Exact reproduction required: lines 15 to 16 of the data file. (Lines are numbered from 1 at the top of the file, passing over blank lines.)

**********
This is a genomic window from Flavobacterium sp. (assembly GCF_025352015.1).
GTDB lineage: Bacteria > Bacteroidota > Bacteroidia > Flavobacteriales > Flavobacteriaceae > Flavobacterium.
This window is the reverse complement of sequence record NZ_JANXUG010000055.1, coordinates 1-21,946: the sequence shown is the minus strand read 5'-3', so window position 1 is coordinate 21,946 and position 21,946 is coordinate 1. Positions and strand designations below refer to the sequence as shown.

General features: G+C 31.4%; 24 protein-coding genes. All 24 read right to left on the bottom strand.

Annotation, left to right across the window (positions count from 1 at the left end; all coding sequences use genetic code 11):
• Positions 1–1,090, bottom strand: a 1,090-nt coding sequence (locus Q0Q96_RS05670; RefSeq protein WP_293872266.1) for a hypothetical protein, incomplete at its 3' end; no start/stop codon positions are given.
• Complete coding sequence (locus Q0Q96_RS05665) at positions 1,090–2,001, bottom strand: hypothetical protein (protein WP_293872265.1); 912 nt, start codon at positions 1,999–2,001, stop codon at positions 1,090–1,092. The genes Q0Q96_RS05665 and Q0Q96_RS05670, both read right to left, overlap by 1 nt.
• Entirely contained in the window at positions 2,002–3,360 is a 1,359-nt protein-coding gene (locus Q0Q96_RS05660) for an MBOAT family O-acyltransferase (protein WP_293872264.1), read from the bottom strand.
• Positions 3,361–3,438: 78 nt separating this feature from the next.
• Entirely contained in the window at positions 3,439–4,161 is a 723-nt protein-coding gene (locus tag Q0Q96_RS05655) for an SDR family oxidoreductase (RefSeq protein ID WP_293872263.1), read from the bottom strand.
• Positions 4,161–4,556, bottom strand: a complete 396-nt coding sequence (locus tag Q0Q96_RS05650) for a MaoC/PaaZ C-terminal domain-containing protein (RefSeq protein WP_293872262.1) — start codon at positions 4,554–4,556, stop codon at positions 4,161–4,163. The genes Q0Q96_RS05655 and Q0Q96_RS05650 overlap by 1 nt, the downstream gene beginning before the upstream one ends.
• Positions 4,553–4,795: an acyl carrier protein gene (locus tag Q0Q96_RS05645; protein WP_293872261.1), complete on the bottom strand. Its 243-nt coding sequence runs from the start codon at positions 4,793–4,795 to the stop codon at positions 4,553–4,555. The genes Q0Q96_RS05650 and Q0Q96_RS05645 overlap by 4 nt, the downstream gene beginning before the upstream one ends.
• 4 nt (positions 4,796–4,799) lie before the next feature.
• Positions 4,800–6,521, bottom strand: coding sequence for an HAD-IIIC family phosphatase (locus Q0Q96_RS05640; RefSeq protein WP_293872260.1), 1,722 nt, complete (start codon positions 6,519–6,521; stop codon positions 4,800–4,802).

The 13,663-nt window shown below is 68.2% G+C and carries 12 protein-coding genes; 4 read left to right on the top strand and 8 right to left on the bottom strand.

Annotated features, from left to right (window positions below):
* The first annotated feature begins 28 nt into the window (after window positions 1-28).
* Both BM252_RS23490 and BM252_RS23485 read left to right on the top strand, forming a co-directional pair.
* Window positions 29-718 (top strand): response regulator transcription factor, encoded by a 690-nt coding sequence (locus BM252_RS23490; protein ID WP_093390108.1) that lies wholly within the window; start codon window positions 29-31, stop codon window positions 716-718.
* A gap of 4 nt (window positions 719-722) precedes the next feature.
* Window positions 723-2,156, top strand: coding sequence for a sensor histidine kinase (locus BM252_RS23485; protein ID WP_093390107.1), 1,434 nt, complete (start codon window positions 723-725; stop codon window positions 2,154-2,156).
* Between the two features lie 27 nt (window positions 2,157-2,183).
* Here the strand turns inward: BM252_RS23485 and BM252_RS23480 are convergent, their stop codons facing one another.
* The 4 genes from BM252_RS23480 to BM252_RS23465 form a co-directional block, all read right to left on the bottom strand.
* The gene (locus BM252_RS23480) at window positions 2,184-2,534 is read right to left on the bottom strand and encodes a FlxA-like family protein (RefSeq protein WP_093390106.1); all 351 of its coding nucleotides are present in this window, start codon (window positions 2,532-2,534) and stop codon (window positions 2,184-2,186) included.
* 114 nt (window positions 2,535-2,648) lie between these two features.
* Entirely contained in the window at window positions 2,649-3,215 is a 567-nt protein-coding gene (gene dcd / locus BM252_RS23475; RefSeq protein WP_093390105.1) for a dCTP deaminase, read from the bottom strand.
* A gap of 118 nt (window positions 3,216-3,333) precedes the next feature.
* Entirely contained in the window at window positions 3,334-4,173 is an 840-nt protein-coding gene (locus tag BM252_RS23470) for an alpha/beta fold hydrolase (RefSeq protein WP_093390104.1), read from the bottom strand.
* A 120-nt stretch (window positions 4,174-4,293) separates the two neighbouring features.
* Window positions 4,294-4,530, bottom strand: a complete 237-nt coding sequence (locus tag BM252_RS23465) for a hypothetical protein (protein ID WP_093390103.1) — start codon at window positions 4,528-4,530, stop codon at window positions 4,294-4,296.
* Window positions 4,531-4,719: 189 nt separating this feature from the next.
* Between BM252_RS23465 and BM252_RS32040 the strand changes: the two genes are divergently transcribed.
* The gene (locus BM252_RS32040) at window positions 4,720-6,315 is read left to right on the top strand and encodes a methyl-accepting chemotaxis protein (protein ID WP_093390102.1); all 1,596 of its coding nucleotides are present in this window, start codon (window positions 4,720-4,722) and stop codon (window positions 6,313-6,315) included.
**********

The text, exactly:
The 13,663-nt window shown below is 68.2% G+C and carries 12 protein-coding genes; 4 read left to right on the top strand and 8 right to left on the bottom strand.

Annotated features, from left to right (window positions below):